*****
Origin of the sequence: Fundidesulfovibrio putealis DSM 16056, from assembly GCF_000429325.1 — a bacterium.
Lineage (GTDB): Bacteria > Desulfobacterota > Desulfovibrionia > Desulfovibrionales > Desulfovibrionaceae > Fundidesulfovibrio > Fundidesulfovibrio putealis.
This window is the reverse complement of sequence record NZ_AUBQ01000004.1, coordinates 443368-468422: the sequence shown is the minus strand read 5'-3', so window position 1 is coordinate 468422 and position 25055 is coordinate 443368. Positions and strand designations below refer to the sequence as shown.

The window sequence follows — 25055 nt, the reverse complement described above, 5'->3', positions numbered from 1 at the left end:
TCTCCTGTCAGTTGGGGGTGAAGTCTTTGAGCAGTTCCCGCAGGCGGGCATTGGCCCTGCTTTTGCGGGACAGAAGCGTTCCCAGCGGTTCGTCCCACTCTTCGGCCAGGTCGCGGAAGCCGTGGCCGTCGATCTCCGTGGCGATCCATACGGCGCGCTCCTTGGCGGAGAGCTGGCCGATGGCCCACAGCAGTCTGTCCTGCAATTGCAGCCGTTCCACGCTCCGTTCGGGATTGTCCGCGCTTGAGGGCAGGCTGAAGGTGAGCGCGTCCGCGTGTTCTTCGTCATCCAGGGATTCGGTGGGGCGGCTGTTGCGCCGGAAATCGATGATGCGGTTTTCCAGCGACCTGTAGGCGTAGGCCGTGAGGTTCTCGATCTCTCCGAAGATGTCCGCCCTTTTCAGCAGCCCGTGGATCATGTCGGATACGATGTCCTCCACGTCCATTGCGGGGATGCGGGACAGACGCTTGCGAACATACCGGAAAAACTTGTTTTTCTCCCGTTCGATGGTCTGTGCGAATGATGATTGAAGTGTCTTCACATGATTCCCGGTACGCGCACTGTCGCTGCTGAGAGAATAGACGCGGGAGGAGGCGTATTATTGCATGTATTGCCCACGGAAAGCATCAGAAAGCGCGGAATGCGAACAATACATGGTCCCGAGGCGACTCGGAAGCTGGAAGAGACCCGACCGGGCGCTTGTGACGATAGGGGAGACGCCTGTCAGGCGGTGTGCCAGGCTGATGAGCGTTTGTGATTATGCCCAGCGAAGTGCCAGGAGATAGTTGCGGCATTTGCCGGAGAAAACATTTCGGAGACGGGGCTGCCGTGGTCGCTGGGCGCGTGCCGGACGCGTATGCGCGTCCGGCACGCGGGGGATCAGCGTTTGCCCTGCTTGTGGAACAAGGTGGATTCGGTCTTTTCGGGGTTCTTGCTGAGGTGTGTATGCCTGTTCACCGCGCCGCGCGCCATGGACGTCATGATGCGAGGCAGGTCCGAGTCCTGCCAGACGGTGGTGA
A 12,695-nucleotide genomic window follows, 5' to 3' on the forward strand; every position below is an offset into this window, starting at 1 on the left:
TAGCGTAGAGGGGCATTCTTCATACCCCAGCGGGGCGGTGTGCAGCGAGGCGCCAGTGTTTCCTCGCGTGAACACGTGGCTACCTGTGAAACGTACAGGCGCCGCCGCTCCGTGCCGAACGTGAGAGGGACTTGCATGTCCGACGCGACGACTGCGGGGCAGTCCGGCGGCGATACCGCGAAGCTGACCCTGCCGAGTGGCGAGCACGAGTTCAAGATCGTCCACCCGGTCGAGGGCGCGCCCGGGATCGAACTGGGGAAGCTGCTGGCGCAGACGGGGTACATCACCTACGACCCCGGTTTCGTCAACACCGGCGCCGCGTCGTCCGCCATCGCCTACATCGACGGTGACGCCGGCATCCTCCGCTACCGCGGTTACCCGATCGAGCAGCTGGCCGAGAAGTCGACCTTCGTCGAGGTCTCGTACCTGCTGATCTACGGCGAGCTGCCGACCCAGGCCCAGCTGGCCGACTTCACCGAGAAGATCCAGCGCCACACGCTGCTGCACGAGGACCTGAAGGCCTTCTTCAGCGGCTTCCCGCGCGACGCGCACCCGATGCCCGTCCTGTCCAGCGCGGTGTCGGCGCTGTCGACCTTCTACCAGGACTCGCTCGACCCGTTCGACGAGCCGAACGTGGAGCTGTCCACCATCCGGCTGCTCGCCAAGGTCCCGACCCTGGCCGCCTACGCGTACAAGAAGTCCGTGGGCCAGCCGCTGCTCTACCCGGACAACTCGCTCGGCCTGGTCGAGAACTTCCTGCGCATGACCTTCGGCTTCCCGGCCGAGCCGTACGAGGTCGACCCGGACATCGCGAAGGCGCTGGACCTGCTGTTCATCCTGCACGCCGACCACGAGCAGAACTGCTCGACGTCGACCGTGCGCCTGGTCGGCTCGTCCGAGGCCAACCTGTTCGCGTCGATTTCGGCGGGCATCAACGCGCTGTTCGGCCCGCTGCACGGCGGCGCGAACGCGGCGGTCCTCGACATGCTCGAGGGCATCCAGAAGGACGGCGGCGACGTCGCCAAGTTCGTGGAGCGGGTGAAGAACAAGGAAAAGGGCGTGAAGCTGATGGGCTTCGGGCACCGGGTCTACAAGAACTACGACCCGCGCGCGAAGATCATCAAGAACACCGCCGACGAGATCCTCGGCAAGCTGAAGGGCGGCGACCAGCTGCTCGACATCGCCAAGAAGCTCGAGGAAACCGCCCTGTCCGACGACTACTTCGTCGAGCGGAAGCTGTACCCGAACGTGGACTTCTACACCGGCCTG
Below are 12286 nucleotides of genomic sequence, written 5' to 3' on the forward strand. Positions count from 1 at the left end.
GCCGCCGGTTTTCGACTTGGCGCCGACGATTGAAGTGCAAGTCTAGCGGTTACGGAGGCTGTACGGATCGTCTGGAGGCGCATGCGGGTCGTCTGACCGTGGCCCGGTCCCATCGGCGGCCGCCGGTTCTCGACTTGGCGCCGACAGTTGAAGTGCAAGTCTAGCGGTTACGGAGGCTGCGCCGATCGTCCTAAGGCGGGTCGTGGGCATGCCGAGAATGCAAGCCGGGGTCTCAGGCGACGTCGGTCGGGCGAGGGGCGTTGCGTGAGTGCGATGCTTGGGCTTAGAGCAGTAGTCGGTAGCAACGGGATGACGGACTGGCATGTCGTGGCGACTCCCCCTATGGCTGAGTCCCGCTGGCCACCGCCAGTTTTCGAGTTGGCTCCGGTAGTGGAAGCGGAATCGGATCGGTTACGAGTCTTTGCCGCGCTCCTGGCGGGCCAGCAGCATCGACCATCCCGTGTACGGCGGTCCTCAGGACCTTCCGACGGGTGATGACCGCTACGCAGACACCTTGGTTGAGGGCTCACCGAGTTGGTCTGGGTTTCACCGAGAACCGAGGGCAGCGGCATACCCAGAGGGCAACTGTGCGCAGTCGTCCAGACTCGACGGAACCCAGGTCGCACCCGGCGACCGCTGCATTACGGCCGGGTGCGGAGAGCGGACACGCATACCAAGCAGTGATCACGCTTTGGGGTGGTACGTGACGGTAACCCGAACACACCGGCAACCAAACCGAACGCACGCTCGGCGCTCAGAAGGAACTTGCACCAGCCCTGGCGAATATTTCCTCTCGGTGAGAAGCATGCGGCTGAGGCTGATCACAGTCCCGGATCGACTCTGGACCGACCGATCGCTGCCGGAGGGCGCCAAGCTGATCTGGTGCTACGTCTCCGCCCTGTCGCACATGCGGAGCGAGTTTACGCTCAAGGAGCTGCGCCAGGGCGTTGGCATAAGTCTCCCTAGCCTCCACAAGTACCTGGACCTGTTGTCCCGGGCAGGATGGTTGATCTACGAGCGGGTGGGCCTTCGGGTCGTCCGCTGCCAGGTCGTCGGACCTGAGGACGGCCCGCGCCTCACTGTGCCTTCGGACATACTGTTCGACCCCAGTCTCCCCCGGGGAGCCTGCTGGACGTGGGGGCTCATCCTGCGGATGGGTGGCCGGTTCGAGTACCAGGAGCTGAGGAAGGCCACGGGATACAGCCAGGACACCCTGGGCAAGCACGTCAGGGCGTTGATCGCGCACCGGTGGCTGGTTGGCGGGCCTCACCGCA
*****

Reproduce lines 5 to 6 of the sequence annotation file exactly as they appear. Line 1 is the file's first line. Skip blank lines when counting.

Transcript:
TCTCCTGTCAGTTGGGGGTGAAGTCTTTGAGCAGTTCCCGCAGGCGGGCATTGGCCCTGCTTTTGCGGGACAGAAGCGTTCCCAGCGGTTCGTCCCACTCTTCGGCCAGGTCGCGGAAGCCGTGGCCGTCGATCTCCGTGGCGATCCATACGGCGCGCTCCTTGGCGGAGAGCTGGCCGATGGCCCACAGCAGTCTGTCCTGCAATTGCAGCCGTTCCACGCTCCGTTCGGGATTGTCCGCGCTTGAGGGCAGGCTGAAGGTGAGCGCGTCCGCGTGTTCTTCGTCATCCAGGGATTCGGTGGGGCGGCTGTTGCGCCGGAAATCGATGATGCGGTTTTCCAGCGACCTGTAGGCGTAGGCCGTGAGGTTCTCGATCTCTCCGAAGATGTCCGCCCTTTTCAGCAGCCCGTGGATCATGTCGGATACGATGTCCTCCACGTCCATTGCGGGGATGCGGGACAGACGCTTGCGAACATACCGGAAAAACTTGTTTTTCTCCCGTTCGATGGTCTGTGCGAATGATGATTGAAGTGTCTTCACATGATTCCCGGTACGCGCACTGTCGCTGCTGAGAGAATAGACGCGGGAGGAGGCGTATTATTGCATGTATTGCCCACGGAAAGCATCAGAAAGCGCGGAATGCGAACAATACATGGTCCCGAGGCGACTCGGAAGCTGGAAGAGACCCGACCGGGCGCTTGTGACGATAGGGGAGACGCCTGTCAGGCGGTGTGCCAGGCTGATGAGCGTTTGTGATTATGCCCAGCGAAGTGCCAGGAGATAGTTGCGGCATTTGCCGGAGAAAACATTTCGGAGACGGGGCTGCCGTGGTCGCTGGGCGCGTGCCGGACGCGTATGCGCGTCCGGCACGCGGGGGATCAGCGTTTGCCCTGCTTGTGGAACAAGGTGGATTCGGTCTTTTCGGGGTTCTTGCTGAGGTGTGTATGCCTGTTCACCGCGCCGCGCGCCATGGACGTCATGATGCGAGGCAGGTCCGAGTCCTGCCAGACGGTGGTGA
A 12,695-nucleotide genomic window follows, 5' to 3' on the forward strand; every position below is an offset into this window, starting at 1 on the left: